Coral Reef Hobby To Help in Ocean Conservation

By January 22, 2013Ocean News

 
Tank Raised Corals

Have you ever seen a marine aquarium with live corals in it? They look gorgeous! But do you know from where the corals originated? The traditional way is harvesting, but this is considered bad for reefs as the corals are not replaced when they are taken. More an more corals are being harvested every year as they are sold into a 3 billion dollar industry. Over harvesting has become such a big concern that harvesting is being banned in most developed countries.

The problem is that people took the most beautiful corals, sold them not really caring about the species, and the status of it and the recovery time it could take. Nowadays, for example, you can only harvest black coral and you can’t export any kind of coral in the United States, but you can import it. As wildlife, their trade is regulated by the CITES (Convention on International Trade in Endangered Species of Wild Fauna and Flora).

Hobbyist Are More Aware!

Luckily, people are changing their minds about this, and coral farms are the new trend. Ok, the reason is economic, as always, because if you harvest it you can sell it once, but if you have a farm, you can sell it forever! And you can even choose the best specimens to improve the price of your corals. But this can be a really good way to fight against the many threats that reefs have, as ocean acidification or global warming. Why? Because it will encourage local communities to protect their marine habitats, so they can build their farms on them. Also, those farms can be the start for other new corals that will remain wild. I mean, usually, coral farms provide corals for reef restoration!! Wild corals love to grow within these farms. For example, an ornamental piece can be ready in four months. So coral farming will increase coral reef conservation.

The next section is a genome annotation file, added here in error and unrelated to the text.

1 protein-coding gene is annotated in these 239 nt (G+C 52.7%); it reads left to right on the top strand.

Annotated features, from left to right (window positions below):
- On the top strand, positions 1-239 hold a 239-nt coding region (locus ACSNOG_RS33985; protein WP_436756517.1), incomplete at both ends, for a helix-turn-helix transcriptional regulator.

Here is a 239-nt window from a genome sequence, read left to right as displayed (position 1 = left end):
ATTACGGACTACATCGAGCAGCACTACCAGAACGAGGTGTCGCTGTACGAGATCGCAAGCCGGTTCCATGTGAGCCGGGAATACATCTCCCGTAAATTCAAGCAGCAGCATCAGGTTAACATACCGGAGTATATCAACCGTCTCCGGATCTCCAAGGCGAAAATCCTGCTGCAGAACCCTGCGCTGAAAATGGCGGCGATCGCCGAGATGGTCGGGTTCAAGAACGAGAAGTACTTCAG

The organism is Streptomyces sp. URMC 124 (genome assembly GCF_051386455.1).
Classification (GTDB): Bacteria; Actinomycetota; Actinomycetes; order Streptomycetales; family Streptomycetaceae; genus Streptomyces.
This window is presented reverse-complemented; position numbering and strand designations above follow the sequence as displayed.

How Coral Farming Works

The method they use to farm coral is called fragmentation or “fragging”. Farmers catch small pieces of live coral and then they planted them in large tanks on land. There, they can be cut up and affixed to concrete for transplanting offshore. If they haven’t got a lot of corals, they can cultivate the fragments on a boat and then lower them into the ocean to grow on rocks, as they do in the Solomon Islands.

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Specialists like Dr. Rhyne said that for example, a reef seeded with 35 nursery-raised Acropora (the best seller) colonies a year could restore the reef’s coral cover to ’70s level in a decaded. It would take at least 30 years with natural recovery! Indonesia is taking advantage of this farms. They are taking 10% of any coral producer’s output to be transplanted to the wild. And, with the Philippines, supply of the world’s coral reef productions. That means that about 100,000 corals each year are being used for reef restoration!

The number of coral species listed as endangered is rising, but the results of this protection are not visible yet. Reefs face many different threats, so many conservationists think it’s time to take some action. With these farms, researchers will have corals to fix some reefs.

Another problem is that they are not sure about the magnitude of harvesting as a threat, so it’s still legal to buy harvested corals. Sometimes you don’t even know it, because they haven’t got any proper label. If you are planning to buy corals for your aquarium, check this out  and find what can you do to do as less damage to the environment as possible.

If you are a marine aquarium hobbyist, do you seek out corals that have been farmed over corals that have been harvested?

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